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Manned multirotor

Posted: Mar 22 2018 12:44am
by amazingdiyprojects
Looking forward to a new flying season!




Two other clip in the build/flight log youtube series that might be of extra interest: :)





Youtube channel: amazingdiyprojects

Re: Manned multirotor

Posted: Mar 26 2018 9:47am
by craneplaneguy
Wow, pretty cool, but glad to see in the one video that he was wearing earplugs. Helmet? Nah, no need for that! Smart guy obviously, but I guess he ran out of money or didn't want to look like a dork by wearing a helmet?

Re: Manned multirotor

Posted: Mar 26 2018 2:35pm
by fechter
Right, he could have used a helmet like the old days:
Aviator helmet.jpg
Aviator helmet.jpg (74.18 KiB) Viewed 1576 times
Still, pretty impressive for something that is probably made from mostly Hobby King parts.
76 individual motors should give enough redundancy so a single motor fail would hardly be noticed. Each blade is small enough that it won't have enough energy to cut your body in half either. Fingers look out.

Re: Manned multirotor

Posted: Apr 21 2019 3:07am
by amazingdiyprojects
A speed test has been on my list for a long time, and now is finally the time. The structure is optimized for light weight and hovering flight, which becomes apparent in this speed test where the back side of this design becomes apparent, namely high drag. Sitting in the chAIR it fees pretty speedy but the actual ground speed of around 50km/h is not very impressive. There is still headroom on the throttle but when flying the vehicle it is apparent that air resistant becomes a significant counterpart around 50km/hand the overall flight efficiency drops. A maximum practical take off weight test will be carried out later on this spring.

Re: Manned multirotor

Posted: Apr 21 2019 4:52am
by flat tire
These things are retarded because you can't do any real flying in one unless you're suicidal. The redundancy isn't there and there's no autorotation. Waste of good money, motors, batteries, engineering and creativity. If you want vtol a conventional helicopter is a much better proposition. Then your control lift and life aren't all dependent on chinese hobby electronics.

Re: Manned multirotor

Posted: Apr 22 2019 3:25am
by amazingdiyprojects
Haha, OMG!
Seriously, read up, learn, think, reflect, THEN judge/comment.
You are 90% clueless. Its a penta system, all of them running simultaneously. Obviously not safe by any conventional means, but the safest DIY manned multi currently out there as far as I am aware of. I have turned off 16 motors, one FC and 1/5 (20 packs of 4 cells) of the batteries mid air, and you can still continue to fly/land safely.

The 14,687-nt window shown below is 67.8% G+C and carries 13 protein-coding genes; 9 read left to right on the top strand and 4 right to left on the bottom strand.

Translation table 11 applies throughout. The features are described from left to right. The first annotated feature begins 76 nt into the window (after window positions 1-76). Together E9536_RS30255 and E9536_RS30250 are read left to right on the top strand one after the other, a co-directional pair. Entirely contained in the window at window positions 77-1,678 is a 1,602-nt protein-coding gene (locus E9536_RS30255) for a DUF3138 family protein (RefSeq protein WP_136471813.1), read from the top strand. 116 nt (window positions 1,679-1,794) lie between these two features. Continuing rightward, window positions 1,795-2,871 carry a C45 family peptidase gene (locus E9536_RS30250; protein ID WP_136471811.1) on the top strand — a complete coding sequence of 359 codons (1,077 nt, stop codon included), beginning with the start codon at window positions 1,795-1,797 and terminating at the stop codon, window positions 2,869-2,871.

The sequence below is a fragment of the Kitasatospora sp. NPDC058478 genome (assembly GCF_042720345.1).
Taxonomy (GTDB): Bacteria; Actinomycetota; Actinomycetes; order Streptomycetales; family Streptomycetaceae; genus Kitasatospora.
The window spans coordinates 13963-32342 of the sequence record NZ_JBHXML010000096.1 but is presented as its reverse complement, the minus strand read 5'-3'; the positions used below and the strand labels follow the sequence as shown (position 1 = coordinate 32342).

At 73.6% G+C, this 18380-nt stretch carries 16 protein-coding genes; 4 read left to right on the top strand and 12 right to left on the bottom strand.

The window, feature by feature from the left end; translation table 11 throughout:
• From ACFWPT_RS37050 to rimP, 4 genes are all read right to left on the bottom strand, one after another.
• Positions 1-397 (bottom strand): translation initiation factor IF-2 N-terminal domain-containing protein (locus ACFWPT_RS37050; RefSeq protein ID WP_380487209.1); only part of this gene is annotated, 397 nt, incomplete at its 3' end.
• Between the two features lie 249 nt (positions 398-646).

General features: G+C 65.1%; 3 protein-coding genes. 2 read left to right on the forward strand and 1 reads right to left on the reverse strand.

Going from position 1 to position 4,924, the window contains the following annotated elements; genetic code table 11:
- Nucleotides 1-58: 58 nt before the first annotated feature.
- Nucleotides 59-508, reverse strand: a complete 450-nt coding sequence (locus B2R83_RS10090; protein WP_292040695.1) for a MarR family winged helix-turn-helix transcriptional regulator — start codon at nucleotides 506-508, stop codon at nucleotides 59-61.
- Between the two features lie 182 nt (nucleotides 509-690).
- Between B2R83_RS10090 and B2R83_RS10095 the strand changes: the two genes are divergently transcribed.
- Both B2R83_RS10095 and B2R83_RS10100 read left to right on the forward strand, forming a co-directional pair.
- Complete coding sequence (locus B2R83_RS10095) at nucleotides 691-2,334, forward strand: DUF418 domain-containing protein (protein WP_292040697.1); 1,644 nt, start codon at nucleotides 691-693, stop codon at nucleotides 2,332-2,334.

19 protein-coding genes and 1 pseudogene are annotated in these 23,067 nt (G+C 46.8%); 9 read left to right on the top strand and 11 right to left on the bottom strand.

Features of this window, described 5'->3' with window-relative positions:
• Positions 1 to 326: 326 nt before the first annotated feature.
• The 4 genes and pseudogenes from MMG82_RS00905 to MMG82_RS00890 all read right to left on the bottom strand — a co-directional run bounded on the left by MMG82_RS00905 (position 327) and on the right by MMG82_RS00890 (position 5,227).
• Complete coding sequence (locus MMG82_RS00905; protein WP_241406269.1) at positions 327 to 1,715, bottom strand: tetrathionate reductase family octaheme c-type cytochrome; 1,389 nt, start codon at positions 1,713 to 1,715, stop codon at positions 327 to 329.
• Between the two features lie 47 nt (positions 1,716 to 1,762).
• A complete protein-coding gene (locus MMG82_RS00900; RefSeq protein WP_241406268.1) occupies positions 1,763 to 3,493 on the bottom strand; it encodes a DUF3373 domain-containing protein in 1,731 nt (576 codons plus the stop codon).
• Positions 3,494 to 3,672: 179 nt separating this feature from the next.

Is it worth the time and money? Well, for me it sure was, for you probably not, but that is a totally different subjective topic.

Re: Manned multirotor

Posted: Apr 23 2019 1:45am
by flat tire
How am I clueless? It's way too sketchy, otherwise you would do some real flying and not just skim along the ground. And you are 100% reliant on sketchy electronics that are not human rated and not designed to be. Sure you can tolerate 1 flight controller failing but what about 2? There should be more redundancy with this kind of equipment. And what if you have some hard to trigger kind of bug or defect in multiple boards and it strikes in the air? Human-rating is the best practical way to ensure against those problems. I'm not worried about your batteries and motors as long as you monitor and inspect them.

The other main problem would be if you have an issue with your human flight controls. Are the electronics redundant? What about the connection to the flight controllers? Presumably the flight controllers can keep you stable if your controls disconnect, but what then? Want to try automated RTH?

A conventional design, electric powered helicopter would be a lot better. Mechanical "redundancy" is cheap and easy to build in as a safety factor and there are a huge variety of vetted designs that allow safe landing from a reasonable range of heights and speeds with complete failure of the motor and all onboard electronics.

Finally, a flying machine should really fly...or what's the point?

Re: Manned multirotor

Posted: Apr 23 2019 11:58am
by Grantmac